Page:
Beverly B. Title, Ph.D.


La práctica restaurativa es reconocer que cuando se hace un daño, los individuos y comunidades se sienten violados. El daño a estas relaciones es lo que se considera de mayor importancia y es el enfoque central de lo que la práctica restaurativa busca enmendar. Cuando las relaciones son fuertes, la gente vive una vida más satisfactoria, y las comunidades se convierten en lugares donde queremos vivir. Las relaciones pueden ser enmendadas con la buena voluntad de rendir cuentas por nuestras acciones y para reparar los daños ocurridos.


El respeto es el ingrediente clave de la práctica restaurativa, y es lo que hace el proceso seguro para todos. Es esencial que todas las personas en el proceso restaurativo sean tratadas con respeto.  Una manera de reconocer el respeto es que la participación en el proceso restaurativo siempre es opcional.  Se espera que cada persona demuestre respeto por los demás y por sí mismos. Los procesos restaurativos requieren de un profundo escuchar sin asumir que uno sabe lo que va a decir la persona que está hablando. También se honra la importancia del punto de vista de otros. Cuando estamos escuchando, el enfoque es entender a otras personas. Aunque no estemos de acuerdo con su manera de pensar, podemos ser respetuosos e intentar comprender como otros ven las cosas.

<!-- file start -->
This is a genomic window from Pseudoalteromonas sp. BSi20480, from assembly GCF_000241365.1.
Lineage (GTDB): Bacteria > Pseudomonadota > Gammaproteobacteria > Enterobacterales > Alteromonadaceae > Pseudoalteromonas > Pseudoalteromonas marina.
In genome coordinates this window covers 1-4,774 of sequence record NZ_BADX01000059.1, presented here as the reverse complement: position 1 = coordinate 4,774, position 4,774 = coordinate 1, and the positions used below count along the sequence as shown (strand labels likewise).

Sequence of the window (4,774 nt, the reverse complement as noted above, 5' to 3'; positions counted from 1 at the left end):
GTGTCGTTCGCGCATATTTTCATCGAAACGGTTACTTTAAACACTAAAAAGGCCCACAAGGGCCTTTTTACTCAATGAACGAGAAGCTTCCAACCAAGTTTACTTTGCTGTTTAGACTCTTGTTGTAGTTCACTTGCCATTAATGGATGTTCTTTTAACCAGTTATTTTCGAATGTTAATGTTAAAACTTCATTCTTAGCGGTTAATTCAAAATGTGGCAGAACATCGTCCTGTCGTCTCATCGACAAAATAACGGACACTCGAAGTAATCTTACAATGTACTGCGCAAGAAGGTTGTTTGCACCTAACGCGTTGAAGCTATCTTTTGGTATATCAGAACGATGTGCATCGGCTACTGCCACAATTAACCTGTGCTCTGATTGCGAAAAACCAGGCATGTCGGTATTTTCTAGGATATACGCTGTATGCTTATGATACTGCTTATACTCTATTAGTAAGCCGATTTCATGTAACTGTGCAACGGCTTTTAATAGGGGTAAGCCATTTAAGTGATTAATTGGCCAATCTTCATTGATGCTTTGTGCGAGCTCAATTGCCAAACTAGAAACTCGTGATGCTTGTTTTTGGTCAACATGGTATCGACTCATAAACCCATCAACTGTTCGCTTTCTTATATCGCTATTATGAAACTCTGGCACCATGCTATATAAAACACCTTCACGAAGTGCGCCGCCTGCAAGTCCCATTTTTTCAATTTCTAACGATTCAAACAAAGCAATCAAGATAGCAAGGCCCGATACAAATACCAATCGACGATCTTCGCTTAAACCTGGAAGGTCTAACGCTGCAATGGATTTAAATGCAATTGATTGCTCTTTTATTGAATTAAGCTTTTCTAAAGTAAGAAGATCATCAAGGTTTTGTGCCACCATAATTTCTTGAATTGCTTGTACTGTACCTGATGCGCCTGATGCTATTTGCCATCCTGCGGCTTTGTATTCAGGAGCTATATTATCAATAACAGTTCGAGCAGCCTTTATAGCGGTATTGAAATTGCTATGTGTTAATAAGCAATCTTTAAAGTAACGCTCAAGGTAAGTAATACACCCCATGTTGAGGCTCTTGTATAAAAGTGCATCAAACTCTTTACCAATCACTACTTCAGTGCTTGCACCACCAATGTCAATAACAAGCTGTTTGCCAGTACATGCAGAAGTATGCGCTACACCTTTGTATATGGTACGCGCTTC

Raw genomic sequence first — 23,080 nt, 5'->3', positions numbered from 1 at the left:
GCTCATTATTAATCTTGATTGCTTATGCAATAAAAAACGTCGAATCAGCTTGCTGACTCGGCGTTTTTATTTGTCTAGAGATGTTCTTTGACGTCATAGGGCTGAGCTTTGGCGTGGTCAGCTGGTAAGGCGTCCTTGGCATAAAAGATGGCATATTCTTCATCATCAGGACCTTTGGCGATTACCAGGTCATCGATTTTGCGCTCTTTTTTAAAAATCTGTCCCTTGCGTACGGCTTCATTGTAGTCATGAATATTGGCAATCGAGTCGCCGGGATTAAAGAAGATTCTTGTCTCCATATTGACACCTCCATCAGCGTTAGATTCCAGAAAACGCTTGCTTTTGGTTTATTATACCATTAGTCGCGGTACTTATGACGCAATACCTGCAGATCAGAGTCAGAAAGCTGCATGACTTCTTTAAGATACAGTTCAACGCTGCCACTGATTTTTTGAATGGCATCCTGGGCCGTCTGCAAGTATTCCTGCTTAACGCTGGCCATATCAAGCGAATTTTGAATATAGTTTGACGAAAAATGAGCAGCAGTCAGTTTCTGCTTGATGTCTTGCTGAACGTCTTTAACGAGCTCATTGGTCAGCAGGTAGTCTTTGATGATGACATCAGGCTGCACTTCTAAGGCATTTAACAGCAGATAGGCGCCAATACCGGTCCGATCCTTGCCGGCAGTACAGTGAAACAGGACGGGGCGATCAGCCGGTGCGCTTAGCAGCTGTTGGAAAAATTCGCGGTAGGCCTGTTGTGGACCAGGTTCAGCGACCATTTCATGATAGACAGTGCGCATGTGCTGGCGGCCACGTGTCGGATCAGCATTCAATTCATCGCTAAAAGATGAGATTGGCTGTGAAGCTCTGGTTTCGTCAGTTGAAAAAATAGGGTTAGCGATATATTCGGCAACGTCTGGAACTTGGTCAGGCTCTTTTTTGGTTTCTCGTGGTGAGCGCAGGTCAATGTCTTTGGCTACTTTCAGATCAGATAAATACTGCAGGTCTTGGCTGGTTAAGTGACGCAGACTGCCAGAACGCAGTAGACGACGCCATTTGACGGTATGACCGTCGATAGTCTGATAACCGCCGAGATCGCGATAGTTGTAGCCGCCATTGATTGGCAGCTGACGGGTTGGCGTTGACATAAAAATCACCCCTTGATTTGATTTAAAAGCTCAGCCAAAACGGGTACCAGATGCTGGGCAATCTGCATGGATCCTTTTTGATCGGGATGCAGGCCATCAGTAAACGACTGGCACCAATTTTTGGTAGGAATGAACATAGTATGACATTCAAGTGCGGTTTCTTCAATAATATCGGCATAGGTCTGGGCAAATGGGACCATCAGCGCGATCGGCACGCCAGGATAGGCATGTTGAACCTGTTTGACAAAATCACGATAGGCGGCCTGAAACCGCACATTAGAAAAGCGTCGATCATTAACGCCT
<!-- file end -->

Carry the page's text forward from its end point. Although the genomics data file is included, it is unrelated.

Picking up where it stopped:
Para que las prácticas restaurativas sean efectivas, se debe tomar responsabilidad personal. Cada persona necesita tomar responsabilidad por cualquier daño que se causó a otro, admitiendo cualquier daño que se hizo aún si no fue intencional. Tomar responsabilidad también incluye inclinarse a dar una explicación por el comportamiento dañino. A todas las personas en el círculo se les pide que busquen profundamente en su corazón y mente para descubrir si hay alguna parte del asunto por lo que se hacen responsables. Todos necesitan estar dispuestos a aceptar responsabilidad por su propio comportamiento y el impacto que este tiene en otros individuos y en la comunidad.


El enfoque restaurativo es reparar el daño que se hizo y las causas subyacentes lo más que se pueda, reconociendo que el daño tal vez se extiende mas allá de la capacidad de cualquiera para repararlo.